Tom Hollander has an impressively high forehead suggesting lots of extra storage for facts, feelings, memories – and boy does he need it in Us.
Feelings first. There’s confusion, hurt, anger and the rest in the opening minutes of this grown-up BBC1 drama when his character Douglas is told by wife Connie (Saskia Reeves) that their marriage is over.
“You’re great,” she insists, “but I just don’t want to spend my whole life with you.”
Hang on, he says, it’s not like we don’t talk. “About the boiler, holidays, insurance,” she sighs, before dismissing the prescribed pastime for coupledom: “Boxsets … every time I hear the word my heart rate sinks.”
A warning: watching David Nicholls’ bestseller transferred to the goggle-box alongside your partner may prompt anxious questions like: “Am I ready for 20 more years of him his picking his toenails/her glued to a smartphone/snoring/dishwasher supremacy/DIY avoidance/overcooked mince?”
Thankfully there are some grimly hilarious moments to come, such as when Douglas seeks temporary political asylum with a visit to the tip, blubbing in his car at the cardboard station with the opera turned up speaker-bustingly loud.
Even funnier and almost Fawltyesque is when he runs after Connie the frustrated artist as she drives off, sprinting some distance along suburban avenues after her, eventually catching up to announce they should go on their “Grand Tour” with son Albie after all, then realising he’s come all this way in just his socks.
Facts? As a scientist he knows plenty. He’s a very precise fellow and the trip has been organised with military precision (holiday reading: Anthony Beevor’s The Second World War). In Paris, heading out, he asks Connie: “Tie too much?” She says not but you know she thinks it is, back in the city of her string of French boyfriends and a wild life before meeting the by-the-book boffin.
Memories? You may wonder how this pair got together in the first place but the quarter-century flashbacks tell of a fine romance, opposites attracting, with sparkling lines from Connie: “I am literally inviting you up to see my etchings!”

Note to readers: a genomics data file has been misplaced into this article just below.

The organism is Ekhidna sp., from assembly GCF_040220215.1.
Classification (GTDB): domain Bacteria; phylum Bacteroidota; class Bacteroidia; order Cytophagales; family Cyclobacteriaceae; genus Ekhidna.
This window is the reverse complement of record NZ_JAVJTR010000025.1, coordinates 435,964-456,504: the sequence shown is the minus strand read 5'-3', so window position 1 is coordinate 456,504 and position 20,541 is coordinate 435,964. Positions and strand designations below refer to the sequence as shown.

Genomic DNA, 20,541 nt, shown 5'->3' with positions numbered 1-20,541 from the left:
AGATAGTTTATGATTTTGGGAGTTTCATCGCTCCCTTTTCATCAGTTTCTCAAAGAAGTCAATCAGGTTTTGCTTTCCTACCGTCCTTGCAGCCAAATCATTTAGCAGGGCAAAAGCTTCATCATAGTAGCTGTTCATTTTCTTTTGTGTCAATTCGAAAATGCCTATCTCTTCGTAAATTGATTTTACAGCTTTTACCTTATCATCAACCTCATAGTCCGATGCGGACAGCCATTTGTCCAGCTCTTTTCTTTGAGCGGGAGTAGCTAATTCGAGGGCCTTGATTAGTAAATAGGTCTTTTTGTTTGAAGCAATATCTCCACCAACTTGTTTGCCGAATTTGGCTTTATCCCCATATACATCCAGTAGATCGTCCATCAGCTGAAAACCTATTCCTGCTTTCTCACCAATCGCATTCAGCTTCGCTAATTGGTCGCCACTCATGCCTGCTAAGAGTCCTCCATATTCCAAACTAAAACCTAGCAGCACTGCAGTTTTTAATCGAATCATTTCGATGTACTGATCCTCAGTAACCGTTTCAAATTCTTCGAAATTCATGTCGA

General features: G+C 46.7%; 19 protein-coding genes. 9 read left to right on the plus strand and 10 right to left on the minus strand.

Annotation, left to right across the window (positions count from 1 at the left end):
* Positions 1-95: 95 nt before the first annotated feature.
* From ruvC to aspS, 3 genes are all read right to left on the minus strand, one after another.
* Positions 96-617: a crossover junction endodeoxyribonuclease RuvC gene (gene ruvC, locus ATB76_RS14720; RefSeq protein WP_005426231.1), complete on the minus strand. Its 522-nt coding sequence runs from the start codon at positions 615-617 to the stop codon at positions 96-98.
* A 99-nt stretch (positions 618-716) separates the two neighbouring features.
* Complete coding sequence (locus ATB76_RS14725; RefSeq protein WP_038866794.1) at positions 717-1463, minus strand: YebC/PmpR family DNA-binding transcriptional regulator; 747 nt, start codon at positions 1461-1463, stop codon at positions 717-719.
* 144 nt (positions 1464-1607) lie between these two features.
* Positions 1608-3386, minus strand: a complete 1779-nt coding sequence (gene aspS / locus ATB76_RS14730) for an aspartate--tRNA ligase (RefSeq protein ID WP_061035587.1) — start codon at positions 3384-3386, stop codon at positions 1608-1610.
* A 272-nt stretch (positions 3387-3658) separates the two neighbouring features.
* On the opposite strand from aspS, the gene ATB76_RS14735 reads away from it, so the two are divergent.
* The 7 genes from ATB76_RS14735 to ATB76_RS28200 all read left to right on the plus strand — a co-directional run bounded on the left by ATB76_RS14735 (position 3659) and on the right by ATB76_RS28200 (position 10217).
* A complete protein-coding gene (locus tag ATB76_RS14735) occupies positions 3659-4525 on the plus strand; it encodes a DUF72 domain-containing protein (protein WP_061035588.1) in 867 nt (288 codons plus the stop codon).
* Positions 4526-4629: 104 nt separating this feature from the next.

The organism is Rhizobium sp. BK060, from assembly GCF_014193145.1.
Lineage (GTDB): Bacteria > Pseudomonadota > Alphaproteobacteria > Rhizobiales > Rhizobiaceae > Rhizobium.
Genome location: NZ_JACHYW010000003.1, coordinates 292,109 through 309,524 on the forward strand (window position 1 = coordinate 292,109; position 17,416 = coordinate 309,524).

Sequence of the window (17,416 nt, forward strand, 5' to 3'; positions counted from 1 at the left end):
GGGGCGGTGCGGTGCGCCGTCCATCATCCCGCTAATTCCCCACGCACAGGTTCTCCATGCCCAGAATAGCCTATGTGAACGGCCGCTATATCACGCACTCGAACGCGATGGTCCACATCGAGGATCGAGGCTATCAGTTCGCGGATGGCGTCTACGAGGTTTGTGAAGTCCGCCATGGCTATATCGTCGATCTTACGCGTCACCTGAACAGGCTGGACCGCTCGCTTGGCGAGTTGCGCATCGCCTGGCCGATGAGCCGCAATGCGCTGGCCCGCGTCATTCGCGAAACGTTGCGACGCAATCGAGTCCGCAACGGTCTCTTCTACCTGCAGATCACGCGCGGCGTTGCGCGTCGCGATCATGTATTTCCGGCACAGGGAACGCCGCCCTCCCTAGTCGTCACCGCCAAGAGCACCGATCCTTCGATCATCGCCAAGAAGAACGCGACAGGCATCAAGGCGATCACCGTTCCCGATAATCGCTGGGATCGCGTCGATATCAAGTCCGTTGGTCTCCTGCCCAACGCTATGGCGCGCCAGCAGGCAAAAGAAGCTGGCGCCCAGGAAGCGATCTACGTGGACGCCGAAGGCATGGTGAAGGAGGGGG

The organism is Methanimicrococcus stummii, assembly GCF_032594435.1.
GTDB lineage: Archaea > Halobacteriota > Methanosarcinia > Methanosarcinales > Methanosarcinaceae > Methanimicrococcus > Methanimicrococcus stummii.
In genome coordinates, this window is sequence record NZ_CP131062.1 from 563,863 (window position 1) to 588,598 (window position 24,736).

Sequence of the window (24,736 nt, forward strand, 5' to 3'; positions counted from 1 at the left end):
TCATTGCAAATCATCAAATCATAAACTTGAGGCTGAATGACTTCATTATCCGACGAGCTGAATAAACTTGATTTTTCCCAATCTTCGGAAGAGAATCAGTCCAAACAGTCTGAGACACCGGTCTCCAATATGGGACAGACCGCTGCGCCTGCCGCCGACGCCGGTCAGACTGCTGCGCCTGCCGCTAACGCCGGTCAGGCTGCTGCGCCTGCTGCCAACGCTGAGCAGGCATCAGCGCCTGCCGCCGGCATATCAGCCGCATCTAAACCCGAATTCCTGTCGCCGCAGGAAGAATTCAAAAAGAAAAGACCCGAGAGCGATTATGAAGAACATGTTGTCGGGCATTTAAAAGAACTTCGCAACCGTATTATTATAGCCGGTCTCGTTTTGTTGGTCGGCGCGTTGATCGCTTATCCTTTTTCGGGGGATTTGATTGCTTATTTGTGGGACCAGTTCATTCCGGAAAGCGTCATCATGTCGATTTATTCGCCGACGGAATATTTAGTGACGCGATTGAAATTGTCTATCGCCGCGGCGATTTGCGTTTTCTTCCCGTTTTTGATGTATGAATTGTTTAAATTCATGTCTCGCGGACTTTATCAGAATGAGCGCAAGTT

But how’s this going to end? Don’t tell me; I haven’t read the book. I’m fearful for Douglas who’s trying to loosen up but keeps coming out with pompous pronouncements like: “The buffet system is one of trust.” Sentimental fool that I am, I hope his marriage survives. Yours too.
What is it with accountants and chocolate-and-orange flavoured Battenberg? Both Peter, from Edinburgh, and Hermine choose this combo when the four-panel cake begins the 11th series of The Great British Bake Off (Channel 4), the first TV programme to be filmed in lockdown conditions with the contestants forming a social bubble and Matt Lucas replacing Sandi Toksvig.
Lucas settles in nicely, impersonating Boris Johnson (“Stay Alert. Protect Cake. Save Loaves.”), balancing a rolling pin on his head, warbling Roger Whittaker and confessing to an eating age of nine with a love for “Confirmed Batchelors Super Noodles”.
Loriea is an NHS radiographer, Sura a hospital pharmacist and Linda shapes her Battenberg like an ambulance, in tribute to her paramedic cousin who’s just died. The shadow of the pandemic hangs over Bake
Off and you can’t help wondering how it’s impacted on the livelihoods of the contestants when occupations are revealed.
Laura, you fear, might be busier than usual as a Samaritans volunteer and what about Lottie - where’s her next gig coming from as a panto producer? But this Viking metal-loving yoga nut is determined to have a good time on the show, as are all the hopefuls, lifting spirits as the sponges rise.
There is drama during the upside-down cake challenge when Sura accidentally knocks Dave’s entry to the floor. Does it land the right way up? You’ll have to watch. Sura is distraught and this is the kind of incident which would have been exploited by a nastier show but not Bake Off.
During the next task - fashioning a bust of an idol - Lucas can’t resist suggesting to Sura she make it up to Dave with a tribute cake in his likeness. Subjects chosen include David Bowie and Freddie Mercury, both of which look they’ve taken a tumble and are saved only by their trademark lightning flash and yellow jacket. Peter races for the line with his quirkily clever Sir Chris Hoy.
Danny Dyer on Harold Pinter (Sky Arts) sounds like something from Alan Partridge’s desperate list of programme ideas (Youth Hostelling with Chris Eubank, Monkey Tennis) but is fascinating about this giant of the stage.
“What are his plays about?” asks Dyer, taken under Pinter’s wing as a young actor. “They’re set in shabby rented rooms, plates in the sink, a shilling for the leccy and Big Brother looking through the keyhole.” Sounds like he knows.